As the waters rose around the city’s coastline, residents of Gowanus and Carroll Gardens had an even bigger fear than flooded houses and businesses: toxic chemicals and sewage.
The Gowanus Canal is a federal Superfund site, noted for its excessively contaminated waters. During Sandy’s assault, the canal’s banks overflowed early and often, sending questionable water and sewage into streets, basements and businesses. A test from the Environmental Protection Agency revealed that while there were high levels of bacteria found in the water, there were no toxic chemicals. High tide also “flushed” in clean ocean water.
That is a relief, say residents, but there are other problems, as well, including some lack of power and extensive property damage, including to underground transformers.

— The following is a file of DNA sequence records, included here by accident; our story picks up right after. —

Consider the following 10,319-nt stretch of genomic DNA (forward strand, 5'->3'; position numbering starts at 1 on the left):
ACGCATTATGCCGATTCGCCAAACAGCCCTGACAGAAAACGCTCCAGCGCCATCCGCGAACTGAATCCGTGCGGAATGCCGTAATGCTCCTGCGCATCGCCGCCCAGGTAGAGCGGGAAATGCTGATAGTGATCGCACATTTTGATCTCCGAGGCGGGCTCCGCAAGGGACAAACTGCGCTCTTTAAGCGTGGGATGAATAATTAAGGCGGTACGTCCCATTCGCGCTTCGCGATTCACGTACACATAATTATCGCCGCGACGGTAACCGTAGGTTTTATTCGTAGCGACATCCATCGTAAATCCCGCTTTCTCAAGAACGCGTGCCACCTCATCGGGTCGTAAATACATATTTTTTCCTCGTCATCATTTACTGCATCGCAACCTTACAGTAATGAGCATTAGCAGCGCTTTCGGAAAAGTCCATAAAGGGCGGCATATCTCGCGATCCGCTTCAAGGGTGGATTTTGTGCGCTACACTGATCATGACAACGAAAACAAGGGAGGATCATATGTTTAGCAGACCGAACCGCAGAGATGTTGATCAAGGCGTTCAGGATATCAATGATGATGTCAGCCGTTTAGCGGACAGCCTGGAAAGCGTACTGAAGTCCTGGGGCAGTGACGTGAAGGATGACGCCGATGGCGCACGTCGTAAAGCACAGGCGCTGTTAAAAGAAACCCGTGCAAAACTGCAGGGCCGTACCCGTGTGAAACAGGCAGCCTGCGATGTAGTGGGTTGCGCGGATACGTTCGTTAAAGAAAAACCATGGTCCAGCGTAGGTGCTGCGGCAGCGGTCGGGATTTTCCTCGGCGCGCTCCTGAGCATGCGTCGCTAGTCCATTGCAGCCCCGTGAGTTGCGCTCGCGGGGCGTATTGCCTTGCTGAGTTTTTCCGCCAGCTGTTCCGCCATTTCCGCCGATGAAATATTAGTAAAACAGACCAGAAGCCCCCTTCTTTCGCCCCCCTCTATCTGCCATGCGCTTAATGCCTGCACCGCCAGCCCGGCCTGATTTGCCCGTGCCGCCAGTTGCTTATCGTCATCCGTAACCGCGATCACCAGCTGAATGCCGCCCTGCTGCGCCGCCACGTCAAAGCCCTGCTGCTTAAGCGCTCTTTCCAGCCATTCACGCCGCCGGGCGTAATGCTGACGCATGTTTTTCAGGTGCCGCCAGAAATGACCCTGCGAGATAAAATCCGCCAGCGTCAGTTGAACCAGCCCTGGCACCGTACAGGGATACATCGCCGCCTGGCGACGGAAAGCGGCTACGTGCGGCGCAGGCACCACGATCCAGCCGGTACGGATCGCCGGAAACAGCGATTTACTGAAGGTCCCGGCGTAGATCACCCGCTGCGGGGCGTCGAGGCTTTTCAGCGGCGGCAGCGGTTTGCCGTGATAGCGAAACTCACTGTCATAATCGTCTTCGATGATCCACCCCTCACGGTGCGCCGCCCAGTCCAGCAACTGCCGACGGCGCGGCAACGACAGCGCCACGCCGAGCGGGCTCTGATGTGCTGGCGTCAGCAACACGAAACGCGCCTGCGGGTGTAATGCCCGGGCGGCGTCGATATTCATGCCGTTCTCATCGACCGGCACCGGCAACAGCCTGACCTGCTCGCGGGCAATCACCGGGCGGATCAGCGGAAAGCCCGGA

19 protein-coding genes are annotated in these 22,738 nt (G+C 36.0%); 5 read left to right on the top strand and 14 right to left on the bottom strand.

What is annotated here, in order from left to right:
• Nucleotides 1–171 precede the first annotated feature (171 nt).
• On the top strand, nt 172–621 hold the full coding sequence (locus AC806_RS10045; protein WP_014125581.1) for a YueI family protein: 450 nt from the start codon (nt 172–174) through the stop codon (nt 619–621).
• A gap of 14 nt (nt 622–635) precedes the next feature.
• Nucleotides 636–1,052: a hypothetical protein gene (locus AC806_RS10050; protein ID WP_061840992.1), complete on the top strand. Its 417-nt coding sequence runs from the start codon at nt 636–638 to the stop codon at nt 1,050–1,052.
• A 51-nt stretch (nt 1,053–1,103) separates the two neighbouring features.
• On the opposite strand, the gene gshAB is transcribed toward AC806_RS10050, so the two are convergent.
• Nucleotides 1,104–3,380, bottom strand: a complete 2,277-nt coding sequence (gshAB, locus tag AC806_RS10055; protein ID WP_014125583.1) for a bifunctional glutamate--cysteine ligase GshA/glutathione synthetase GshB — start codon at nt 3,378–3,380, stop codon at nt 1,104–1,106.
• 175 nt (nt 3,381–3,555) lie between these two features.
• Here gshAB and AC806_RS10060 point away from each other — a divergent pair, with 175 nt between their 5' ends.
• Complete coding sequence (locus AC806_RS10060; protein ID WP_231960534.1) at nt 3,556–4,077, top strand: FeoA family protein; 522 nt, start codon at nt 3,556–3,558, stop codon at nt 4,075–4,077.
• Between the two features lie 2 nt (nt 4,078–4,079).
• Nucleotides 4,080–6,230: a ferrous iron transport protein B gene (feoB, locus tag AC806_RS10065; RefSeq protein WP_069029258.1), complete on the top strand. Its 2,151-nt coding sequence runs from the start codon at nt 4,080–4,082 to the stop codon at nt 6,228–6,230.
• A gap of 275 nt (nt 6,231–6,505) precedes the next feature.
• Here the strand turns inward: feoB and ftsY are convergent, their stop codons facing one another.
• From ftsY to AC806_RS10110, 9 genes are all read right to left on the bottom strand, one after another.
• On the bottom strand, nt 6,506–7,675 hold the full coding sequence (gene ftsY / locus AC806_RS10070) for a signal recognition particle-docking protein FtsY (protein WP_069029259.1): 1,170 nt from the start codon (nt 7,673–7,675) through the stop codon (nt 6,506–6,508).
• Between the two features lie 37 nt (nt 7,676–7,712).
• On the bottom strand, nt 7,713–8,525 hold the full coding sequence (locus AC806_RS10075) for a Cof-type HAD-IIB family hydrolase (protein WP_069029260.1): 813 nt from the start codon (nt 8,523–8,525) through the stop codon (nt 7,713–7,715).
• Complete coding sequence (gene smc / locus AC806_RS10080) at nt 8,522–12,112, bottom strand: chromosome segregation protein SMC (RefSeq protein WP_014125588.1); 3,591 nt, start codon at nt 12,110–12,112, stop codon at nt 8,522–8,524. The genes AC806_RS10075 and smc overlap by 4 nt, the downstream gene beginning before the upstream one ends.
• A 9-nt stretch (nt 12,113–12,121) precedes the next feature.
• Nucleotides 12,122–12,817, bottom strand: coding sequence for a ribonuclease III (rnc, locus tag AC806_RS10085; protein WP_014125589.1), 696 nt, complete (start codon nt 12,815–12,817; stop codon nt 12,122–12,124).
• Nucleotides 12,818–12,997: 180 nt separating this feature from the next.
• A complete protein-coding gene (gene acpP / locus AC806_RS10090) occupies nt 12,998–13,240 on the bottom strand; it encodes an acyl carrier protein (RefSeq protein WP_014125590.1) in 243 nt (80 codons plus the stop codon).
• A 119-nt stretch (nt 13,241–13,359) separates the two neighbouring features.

John Heyer II, Gowanus resident and owner of Scotto Funeral Home in Carroll Gardens, has been among those at the forefront of the recovery effort for the surrounding area. He said food and clothing has been donated and distributed by area residents, and a food/clothing/cleaning supply bank has been opened at Sacred Heart St. Stevens Church, at 125 Summit Street.
“There’s a lot of aid going to other places” that are more heavily hit and damaged, said Heyer, who noted that it took a while for the National Guard and FEMA to arrive. “I understand that more residential areas need focus, but that doesn’t help me tell my three-year-old that he can go home.”